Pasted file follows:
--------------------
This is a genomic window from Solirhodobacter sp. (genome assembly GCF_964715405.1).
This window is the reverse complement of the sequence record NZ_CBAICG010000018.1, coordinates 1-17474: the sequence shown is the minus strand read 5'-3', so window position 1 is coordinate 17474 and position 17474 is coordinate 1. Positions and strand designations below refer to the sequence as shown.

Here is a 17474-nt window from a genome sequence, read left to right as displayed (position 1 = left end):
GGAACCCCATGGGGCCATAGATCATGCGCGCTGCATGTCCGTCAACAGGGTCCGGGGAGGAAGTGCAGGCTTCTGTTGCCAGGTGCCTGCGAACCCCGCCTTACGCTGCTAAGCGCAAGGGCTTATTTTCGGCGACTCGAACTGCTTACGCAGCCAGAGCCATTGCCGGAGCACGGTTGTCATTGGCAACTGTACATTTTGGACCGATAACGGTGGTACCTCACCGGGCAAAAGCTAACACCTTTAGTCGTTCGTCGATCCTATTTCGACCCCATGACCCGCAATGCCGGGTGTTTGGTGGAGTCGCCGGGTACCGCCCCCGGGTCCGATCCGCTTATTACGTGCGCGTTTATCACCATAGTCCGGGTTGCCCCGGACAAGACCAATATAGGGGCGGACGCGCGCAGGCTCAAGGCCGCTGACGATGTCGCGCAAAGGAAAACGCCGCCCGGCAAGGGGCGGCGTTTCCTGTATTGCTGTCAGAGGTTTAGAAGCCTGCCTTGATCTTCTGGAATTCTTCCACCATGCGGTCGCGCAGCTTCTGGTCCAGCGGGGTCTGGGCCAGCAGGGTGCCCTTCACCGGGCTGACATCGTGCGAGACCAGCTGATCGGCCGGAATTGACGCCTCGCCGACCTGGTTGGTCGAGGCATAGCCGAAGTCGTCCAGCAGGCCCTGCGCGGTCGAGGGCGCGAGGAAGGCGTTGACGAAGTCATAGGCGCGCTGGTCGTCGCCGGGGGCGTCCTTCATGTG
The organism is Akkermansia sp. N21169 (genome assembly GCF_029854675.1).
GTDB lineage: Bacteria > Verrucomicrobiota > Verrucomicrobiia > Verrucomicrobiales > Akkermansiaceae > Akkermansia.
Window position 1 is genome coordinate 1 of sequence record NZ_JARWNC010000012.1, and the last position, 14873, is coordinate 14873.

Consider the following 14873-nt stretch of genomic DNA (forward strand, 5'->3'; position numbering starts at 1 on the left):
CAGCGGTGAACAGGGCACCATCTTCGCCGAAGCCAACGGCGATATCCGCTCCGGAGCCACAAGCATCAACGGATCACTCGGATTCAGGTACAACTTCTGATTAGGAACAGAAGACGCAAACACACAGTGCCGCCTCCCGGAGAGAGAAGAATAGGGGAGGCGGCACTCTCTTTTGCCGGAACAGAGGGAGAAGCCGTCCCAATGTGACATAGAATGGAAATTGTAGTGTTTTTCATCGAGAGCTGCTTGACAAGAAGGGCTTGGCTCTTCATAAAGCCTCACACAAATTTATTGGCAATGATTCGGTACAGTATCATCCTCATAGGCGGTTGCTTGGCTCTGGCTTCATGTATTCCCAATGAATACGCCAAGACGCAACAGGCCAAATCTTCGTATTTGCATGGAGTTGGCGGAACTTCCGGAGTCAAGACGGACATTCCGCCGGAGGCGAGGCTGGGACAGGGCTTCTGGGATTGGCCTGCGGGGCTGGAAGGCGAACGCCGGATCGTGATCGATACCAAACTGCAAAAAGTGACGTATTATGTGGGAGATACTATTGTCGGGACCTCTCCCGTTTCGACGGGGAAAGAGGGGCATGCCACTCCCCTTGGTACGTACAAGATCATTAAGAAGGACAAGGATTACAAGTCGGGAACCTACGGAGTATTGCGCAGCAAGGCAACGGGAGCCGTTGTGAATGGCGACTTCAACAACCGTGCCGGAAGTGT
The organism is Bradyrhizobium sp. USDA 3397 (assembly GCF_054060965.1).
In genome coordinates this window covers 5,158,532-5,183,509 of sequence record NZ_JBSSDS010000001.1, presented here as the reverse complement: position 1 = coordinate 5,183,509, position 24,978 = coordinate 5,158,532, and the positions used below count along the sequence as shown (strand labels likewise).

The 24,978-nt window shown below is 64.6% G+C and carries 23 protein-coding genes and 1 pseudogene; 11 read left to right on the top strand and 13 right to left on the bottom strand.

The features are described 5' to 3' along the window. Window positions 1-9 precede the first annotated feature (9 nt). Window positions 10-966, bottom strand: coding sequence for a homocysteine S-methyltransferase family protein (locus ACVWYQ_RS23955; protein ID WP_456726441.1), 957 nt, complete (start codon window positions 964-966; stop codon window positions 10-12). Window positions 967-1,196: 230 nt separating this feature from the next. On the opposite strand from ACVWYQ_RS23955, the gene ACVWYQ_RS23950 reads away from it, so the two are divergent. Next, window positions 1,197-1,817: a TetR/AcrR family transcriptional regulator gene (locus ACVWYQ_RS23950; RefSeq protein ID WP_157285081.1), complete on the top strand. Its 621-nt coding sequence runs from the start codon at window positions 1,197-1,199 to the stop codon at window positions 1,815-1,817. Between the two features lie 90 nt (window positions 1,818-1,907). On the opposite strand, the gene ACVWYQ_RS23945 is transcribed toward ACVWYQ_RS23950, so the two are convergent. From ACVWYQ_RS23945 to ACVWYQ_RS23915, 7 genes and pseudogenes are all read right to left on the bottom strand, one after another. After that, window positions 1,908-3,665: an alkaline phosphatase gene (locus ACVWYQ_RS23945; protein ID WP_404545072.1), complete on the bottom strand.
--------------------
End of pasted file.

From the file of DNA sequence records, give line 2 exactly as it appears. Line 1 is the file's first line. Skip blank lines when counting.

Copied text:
This window is the reverse complement of the sequence record NZ_CBAICG010000018.1, coordinates 1-17474: the sequence shown is the minus strand read 5'-3', so window position 1 is coordinate 17474 and position 17474 is coordinate 1. Positions and strand designations below refer to the sequence as shown.